You may recall the somewhat abrupt ending to the posting “Days of Milk and Honey”. After having wallowed in alternative life styles all morning of 22 May, I decided to make a full day out of my visit to SF and spend the afternoon like an ordinary tourist, but with a twist: I would be getting well acquainted with the cable car, a venerable institution of this town, but would investigate it on foot, following one of the lines from its beginning to its end.
Before starting our hike, let us briefly linger at the Powell Street Terminal of the two turntable car lines. This was a busy part of town, lying just below Union Square, but not as busy by far as the other terminal, down in the harbor, where hundreds of people usually queue for the cars. At Powell, it was relatively easy for me to advance sufficiently for a good view of the turntable and its operation. For the aficionados of public transport among you, I have a little treat in store: have a look at the shortish video below, by double clicking on the address. If this does not satisfy your cravings, I am sure that Youtube will be happy to oblige you with many more of the same kind.
After this promising start, up I climbed on Powell Street, from time to time being accompanied and outrun by these lovely antique vehicles. The climb was steep, as you can see from the pictures, and could stand comparison with the climbing I had to do in Sunol and Briones (see “The green, green Grass of Home” and “[Not so] Wuthering Heights”). Indeed, you can take many a serious hike in San Francisco, providing ample training for the worst in mountain trekking!
After some twenty minutes’ upward labors, the crest of the hill came in sight. Thereabouts you can find the famous crossing of the cable lines, with the California line coming from the right, on California Street, threatening to clash with the other two, more sedate, lines, on Powell. Once up on the crest, rewards await you. Down yonder a vista opens towards the Commercial Centre, with all the skyscrapers, not above, but rather below your highnesses. But that is not all: harken, you lovers of fancy hotels, for to your right opens up a courtyard leading to the quintessence of elegant abodes, that of the Clark Hopkins International.
Although I had promised you to be a tourist among others that afternoon, I could not resist directing my thoughts to the famous novel “More Tales of the City” by Armistead Maupin. In it he tells the story of a strange cannibal cult, with its main place of sacrifice on a platform just above the altar of Grace Cathedral. Lest you loose your appetite, let me emphasize that the cult members do not kill anyone. Instead, they “borrow” body parts from the city morgue, and digest them concurrent with the priest officiating the Holy Communion at the altar below. It appears that the cult takes the words “this is my flesh and my blood” more seriously than does the ordained priest with his bleak oblates and watered-down wine. But, enough of these sordid evasions from the main thread! I trust you understand that I had no cravings to pay the church a thorough visit.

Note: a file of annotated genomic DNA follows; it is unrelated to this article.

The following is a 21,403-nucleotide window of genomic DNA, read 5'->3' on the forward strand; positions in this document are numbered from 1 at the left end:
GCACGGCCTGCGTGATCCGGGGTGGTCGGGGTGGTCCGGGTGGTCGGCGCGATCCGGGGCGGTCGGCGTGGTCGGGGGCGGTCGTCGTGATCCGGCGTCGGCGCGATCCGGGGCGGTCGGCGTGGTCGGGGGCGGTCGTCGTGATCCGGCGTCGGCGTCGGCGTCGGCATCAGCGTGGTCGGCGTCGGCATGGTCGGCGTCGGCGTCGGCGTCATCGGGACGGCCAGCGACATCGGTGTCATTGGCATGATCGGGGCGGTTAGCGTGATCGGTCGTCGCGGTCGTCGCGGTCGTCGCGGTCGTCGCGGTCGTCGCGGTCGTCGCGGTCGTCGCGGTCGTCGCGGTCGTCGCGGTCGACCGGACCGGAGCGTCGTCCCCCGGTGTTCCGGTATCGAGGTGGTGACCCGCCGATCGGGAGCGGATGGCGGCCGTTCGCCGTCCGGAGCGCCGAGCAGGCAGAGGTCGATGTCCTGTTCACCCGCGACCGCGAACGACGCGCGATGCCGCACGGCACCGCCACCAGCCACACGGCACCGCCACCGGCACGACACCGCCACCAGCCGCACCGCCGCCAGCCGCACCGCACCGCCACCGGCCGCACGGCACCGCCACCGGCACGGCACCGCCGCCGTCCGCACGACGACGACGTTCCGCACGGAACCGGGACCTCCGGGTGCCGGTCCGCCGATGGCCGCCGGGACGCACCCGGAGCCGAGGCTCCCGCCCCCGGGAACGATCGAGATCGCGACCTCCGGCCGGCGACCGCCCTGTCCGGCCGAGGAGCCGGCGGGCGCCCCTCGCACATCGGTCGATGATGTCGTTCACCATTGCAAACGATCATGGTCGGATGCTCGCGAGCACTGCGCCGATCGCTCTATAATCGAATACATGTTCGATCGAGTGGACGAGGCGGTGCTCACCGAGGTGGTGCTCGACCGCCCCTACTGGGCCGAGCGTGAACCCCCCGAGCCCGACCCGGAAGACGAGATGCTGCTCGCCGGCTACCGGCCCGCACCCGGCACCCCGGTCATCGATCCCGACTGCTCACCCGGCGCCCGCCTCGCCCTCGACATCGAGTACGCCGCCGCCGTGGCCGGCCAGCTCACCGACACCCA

I am glad I did, since the short hike showed me Oakland’s downtown in a much more pleasant light than I remembered it. It turns out that former Governor Jerry Brown was the city’s Mayor until fairly recently and managed to attract considerable funds for the refurbishing of downtown. Unfortunately, he tired eventually of his mission. An unfortunate incident may have contributed to his languor: Whilst he was hosting a party on the lawns of his official residency downtown, a gang war suddenly erupted virtually under his noses, even if outside the gates, with several killings as a result. Soon thereafter, Jerry announced that he had had enough and is now aiming at becoming Governor of California again. It may be so that it is easier to engage on a mission to save California, than trying to rescue Oakland. As Governor in Sacramento, the gangs are not as close to the residency’s gates as they are in Oakland.
But even with Jerry gone, we still can enjoy the results of his missionary efforts. The downtown looks more clean and orderly, no more pawn shops, prostitutes and other ne’er-do-wells in sight. Let’s see how long this lasts without Jerry being around and throwing money at Oakland’s problems.